For all the shortfalls in Ontario’s health system, the reality is that despite having among the lowest per capita levels of funding, the province is matching if not excelling the Canadian average in many categories measured by the Canadian Institute for Health Information (CIHI).
Whether this reflects well on Ontario or badly on the rest of the Canada is an open debate.
CIHI is widely respected as being an unbiased source of information for health planners although they remain at the mercy of local health providers who provide the inputs.
Mortality rates, for example, have been known to fluctuate widely once a hospital has learned to game the system. Only unexpected deaths count, so most deaths become expected.
CIHI has established a site where you can compare provinces on 37 indicators. Just enter your province and determine whether you want the summary or the detailed report. (Click here to access the site)
Dexter Whitfield, Director of the European Services Strategy Unit and Adjunct Associate Professor, Australian Workplace Innovation and Social Research Centre, University of Adelaide. Whitfield spoke at an Ottawa conference this week noting the acceleration of privatization during periods of austerity.
Canada has the dubious distinction of being a global leader when it comes to outsourcing and privatization of public services and infrastructure.
The rush to outsource comes with very little debate in our legislatures and rarely rises above the noise during general elections. Yet it represents a fundamental shift in how we access government services.
We’re in Ottawa this week for a national conference organized by the National Union and the Public Services Foundation of Canada on new forms of privatization. The message is clear – no public sector worker is safe from a tsunami that threatens to cut jobs, reduce wages, degrades public services, costs more, reduces accountable and ultimately attacks democracy.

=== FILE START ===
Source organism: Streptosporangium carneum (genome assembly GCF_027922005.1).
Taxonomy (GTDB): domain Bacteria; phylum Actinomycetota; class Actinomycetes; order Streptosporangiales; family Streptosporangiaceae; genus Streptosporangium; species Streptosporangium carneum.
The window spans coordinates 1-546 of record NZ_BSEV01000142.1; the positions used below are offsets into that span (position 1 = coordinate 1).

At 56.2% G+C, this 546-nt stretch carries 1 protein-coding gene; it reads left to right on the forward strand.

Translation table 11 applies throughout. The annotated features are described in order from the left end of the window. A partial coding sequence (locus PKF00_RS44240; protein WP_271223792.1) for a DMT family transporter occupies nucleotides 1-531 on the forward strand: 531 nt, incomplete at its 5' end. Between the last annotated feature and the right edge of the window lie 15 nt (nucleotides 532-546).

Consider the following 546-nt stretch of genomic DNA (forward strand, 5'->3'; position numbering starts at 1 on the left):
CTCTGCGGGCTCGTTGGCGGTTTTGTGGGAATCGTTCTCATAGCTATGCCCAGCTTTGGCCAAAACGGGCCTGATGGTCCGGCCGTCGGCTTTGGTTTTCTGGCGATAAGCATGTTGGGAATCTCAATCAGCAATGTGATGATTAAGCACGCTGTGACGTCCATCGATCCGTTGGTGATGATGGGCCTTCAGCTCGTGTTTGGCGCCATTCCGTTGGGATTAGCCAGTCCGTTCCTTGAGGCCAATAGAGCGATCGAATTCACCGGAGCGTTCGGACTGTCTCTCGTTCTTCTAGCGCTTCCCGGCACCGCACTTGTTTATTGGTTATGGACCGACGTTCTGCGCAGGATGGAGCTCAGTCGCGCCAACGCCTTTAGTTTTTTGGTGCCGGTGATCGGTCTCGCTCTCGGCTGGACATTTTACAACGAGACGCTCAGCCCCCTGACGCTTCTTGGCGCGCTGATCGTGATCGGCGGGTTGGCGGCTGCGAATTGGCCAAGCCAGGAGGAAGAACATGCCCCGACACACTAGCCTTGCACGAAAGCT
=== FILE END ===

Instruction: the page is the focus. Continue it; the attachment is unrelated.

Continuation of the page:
Privatization and outsourcing take various forms, including public-private partnerships, social impact bonds, direct service contracting and even the transfer of funds to individual users who are forced to become their own employer.
Dexter Whitfield, a professor at Australia’s University of Adelaide, notes that private-public comparisons are often misleading, pitting new proposals against the status quo rather than a comparable public option. Not only are in-house proposals discouraged, but are actively blocked.
Kat Lanteigne and Dmitr Chepovetsk in a scene from Tainted.
Tainted has been on the road for three days now, encountering enthusiastic, emotional and well-informed audiences in Hamilton, London and Windsor. Next week there will be six more performances in Toronto, Kingston, Ottawa and Thunder Bay. Two special performances will take place in a committee room at Queen’s Park and in the Center block of the Canadian Parliament.
Tainted tells the story of the fictional Steele family, which playwright Kat Lanteigne imagines to be living in a modest working-class house near Hamilton. The three sons in the story are hemophiliacs; the play opening with 12-year old Leo at summer camp getting instructed how to self-infuse his Factor 8 from his older brother while rehearsing a speech that will profess his love for the camp’s 22-year old lifeguard.
For Leo, he didn’t see his love coming, and neither did the family see the tsunami that was about the overtake them as that life-sustaining Factor 8 turns out to be contaminated with Hepatitis C and HIV.
The roller coaster of a play charms us in the early going as we get to know the Steeles – then ramps up as the inevitable tragedy unfolds.
The Champlain CCAC continues to lurch from crisis to crisis. Is it time for the province to intervene — again?
“It’s a question of how we can do work more efficiently and maybe less people.” – Patrice Connolly, vice-president of people and stakeholder engagement, Champlain CCAC.
The Ottawa Sun is reporting the Champlain CCAC has cut services to a patient who has multiple sclerosis and cannot bathe, dress, or cook. Without his visits he cannot also do the exercises needed to keep him from stiffening up.
Over the summer Champlain realized that it was headed for a $6.8 million operating deficit and reset the threshold for personal support services to an assessment score (RAI) of 15.5 – this on a scale that goes to 28.
Further, staff have been told to instruct patients in need of care how to access other services, “many of which have a co-pay fee.”